We are passing a value to the double_it() function. The function then catches the value as its argument.

Now the variable has a new name, but the same value. In the example the value was 10, that part isn’t any different. Within the function the variable $guacamole now has a value of 10. Then it performs its multiplication and sends back the doubled value. The is the pass back.

And that brings us back to:

where the variable $bacon catches the return pass, and the variable $bacon is now equal to 20, which we see when we echo $bacon. So it is like playing catch. If you are out in the yard playing catch with someone who doesn’t speak the same language as you and you toss the ball to your partner, when she catches it, she might call it a beisbol. When she throws it back to you, it is a baseball again, you both just had different words (variables) for it. This is the official PHP manual that might help explain things if my metaphors made it clear as mud.

In Summary

We covered functions, function arguments, string variables, numeric variables and variable scope. There is quite a bit more, but I already feel like this is a lot actually and hopefully you are well on your way to programming hell… I mean bliss. Please point out any errors or places where I could be more clear, but keep Thematic and WordPress specific questions for their respective forums. Best of luck.

Radio Buttons for Taxonomies

Radio Buttons for Taxonomies!
Radio Buttons for Taxonomies! Unfortunately the subject can no longer be both guacamole and bacon. You’ll have to chose.

Every now and then I run across a client who needs a taxonomy where the user is restricted to only allowing one term per post.  I’ve also seen people wanting this a few times for categories, and I, myself, have wished for it a few times.  Sometimes a post needs to be like a piece of paper in a folder… and only be in 1 dang folder at a time.  Some might argue that categorization with a single, exclusive term is more-suited to post meta, and they might be right, but the ability to list all the existing terms is lacking from a post meta implementation.

So, the problem is checkboxes… checkboxes let users check more than one box.  So, the solution is then radio buttons!  Which enforce a single selection.  There are a few tutorials floating around on the interwebs on how to do this.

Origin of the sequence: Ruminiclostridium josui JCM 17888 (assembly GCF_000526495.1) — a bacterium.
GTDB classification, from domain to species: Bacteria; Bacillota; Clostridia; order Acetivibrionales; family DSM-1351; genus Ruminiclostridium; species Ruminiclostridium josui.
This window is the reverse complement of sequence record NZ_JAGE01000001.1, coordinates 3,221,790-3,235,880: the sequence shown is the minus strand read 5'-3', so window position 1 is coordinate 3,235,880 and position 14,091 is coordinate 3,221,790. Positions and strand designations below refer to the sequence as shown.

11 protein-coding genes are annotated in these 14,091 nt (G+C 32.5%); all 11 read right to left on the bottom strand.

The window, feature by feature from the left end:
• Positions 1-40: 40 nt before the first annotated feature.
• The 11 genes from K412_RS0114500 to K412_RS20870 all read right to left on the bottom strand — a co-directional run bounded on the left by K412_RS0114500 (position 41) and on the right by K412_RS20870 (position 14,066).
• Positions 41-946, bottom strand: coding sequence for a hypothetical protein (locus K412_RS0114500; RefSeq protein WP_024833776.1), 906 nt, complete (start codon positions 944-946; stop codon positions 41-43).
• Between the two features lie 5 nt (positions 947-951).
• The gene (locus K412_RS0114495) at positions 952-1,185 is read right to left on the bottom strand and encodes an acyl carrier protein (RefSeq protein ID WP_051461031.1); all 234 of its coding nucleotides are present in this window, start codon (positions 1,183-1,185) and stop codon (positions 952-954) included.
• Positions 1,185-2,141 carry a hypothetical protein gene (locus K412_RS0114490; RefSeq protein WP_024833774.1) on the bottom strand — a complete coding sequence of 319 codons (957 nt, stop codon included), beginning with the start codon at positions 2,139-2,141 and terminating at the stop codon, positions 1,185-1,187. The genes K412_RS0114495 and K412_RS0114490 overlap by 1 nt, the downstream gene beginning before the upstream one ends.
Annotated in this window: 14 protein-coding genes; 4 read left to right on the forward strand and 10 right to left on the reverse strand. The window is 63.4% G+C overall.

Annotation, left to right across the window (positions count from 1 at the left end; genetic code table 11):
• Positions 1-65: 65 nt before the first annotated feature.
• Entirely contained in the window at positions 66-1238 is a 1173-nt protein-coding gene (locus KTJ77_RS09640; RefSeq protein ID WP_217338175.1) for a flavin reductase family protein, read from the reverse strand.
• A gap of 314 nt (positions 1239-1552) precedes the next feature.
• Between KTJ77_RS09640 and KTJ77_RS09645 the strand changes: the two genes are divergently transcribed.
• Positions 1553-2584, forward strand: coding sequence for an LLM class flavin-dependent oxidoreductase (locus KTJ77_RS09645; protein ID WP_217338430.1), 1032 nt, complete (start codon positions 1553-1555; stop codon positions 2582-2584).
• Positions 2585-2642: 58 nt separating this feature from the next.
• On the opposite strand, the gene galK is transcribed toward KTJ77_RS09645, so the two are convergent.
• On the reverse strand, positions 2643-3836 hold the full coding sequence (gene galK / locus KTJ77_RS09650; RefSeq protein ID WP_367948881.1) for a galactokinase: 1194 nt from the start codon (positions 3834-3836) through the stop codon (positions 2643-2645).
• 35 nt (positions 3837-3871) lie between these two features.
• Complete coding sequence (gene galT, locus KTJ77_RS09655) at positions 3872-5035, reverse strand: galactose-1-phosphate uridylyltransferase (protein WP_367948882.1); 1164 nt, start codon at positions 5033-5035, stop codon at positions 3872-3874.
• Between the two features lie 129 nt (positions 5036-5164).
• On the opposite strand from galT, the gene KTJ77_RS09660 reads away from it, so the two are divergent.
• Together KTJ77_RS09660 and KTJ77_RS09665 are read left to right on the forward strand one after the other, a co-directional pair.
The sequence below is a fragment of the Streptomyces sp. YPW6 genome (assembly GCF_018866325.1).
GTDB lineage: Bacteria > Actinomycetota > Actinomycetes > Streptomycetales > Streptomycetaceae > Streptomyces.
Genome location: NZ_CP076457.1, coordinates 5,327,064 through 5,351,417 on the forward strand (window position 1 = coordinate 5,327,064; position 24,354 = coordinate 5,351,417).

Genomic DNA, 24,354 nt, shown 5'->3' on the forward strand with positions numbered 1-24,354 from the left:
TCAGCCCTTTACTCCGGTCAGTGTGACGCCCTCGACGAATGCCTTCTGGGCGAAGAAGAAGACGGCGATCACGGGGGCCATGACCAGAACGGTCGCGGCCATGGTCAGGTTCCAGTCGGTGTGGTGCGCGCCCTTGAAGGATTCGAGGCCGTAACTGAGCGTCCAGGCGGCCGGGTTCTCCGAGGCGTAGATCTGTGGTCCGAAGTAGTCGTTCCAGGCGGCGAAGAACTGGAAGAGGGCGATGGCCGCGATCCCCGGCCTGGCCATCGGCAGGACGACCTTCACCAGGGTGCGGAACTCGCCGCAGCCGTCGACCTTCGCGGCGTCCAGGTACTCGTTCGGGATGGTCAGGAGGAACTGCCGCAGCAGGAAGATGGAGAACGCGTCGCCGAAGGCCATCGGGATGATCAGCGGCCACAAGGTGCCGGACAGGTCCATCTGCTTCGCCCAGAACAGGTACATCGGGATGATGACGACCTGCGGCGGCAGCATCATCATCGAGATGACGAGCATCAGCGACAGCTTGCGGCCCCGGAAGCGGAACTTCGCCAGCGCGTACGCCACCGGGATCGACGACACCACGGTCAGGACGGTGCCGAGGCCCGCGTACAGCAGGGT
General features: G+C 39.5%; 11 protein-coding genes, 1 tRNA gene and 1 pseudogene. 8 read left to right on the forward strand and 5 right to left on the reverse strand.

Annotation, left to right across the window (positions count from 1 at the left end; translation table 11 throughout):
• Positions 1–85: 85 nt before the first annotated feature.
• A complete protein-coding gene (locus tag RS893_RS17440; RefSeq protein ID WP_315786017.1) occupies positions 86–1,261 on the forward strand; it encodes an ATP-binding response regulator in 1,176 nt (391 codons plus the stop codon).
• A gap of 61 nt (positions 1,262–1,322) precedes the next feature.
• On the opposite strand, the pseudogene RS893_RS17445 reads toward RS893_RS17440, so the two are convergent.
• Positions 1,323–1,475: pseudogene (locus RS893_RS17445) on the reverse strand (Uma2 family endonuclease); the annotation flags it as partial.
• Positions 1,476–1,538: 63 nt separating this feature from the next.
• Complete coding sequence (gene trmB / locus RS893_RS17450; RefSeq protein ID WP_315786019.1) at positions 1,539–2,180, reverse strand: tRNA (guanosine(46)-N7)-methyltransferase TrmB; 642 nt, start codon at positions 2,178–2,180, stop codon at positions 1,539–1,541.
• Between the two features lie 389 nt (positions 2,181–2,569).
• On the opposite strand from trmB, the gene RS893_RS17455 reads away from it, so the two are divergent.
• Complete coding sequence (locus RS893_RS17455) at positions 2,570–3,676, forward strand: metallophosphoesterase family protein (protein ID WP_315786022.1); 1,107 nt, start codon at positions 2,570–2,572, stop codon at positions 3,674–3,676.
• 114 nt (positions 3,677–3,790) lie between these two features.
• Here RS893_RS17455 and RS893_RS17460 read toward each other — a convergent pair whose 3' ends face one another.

Hands-down, the best tutorial on radio buttons with taxonomies was written by Stephen Harris, so I owe him a huge debt for providing most of the guts of my plugin.  His OOP class implementation allowed you to define some variables, such as taxonomy and post type… and the class would do the rest, but only for a single taxonomy.  Well the whole point of OOP-style programming is that you can re-use it!  I set about building a standard plugin container with a settings page where you can check which taxonomies you’d like to convert to radio buttons.  I would then create a new object based on each of these taxonomies.  So I had to tweak Stephen’s class so that I could use it to create new objects (basically just switched his load method to __contruct() and pass those objects a parameter, namely the taxonomy.  I scrapped the other parameters.   The div id will just be standardized based on the taxonomy and the metabox will be changed for every post type that uses a particular taxonomy.

Radio Buttons for Taxonomies settings configuration
Now it is super simple to convert any taxonomy to radio buttons

Installation Instructions

  1. Install Plugin
  2. Activate Plugin
  3. Go to Settings>Radio Buttons for Taxonomies
  4. Check which taxonomies you’d like to convert to taxonomies and click Save Changes

Literally, that’s it.  And now when you return to your edit your post you will see the new metabox.  Hope you enjoy!  I have a few ideas for improvements, such as better error handling when you try to add new terms and getting radio buttons in the quick edit, but this should get you started.


Download from the official WordPress Directory

or you can track, contribute to the development, or fork me at at Github.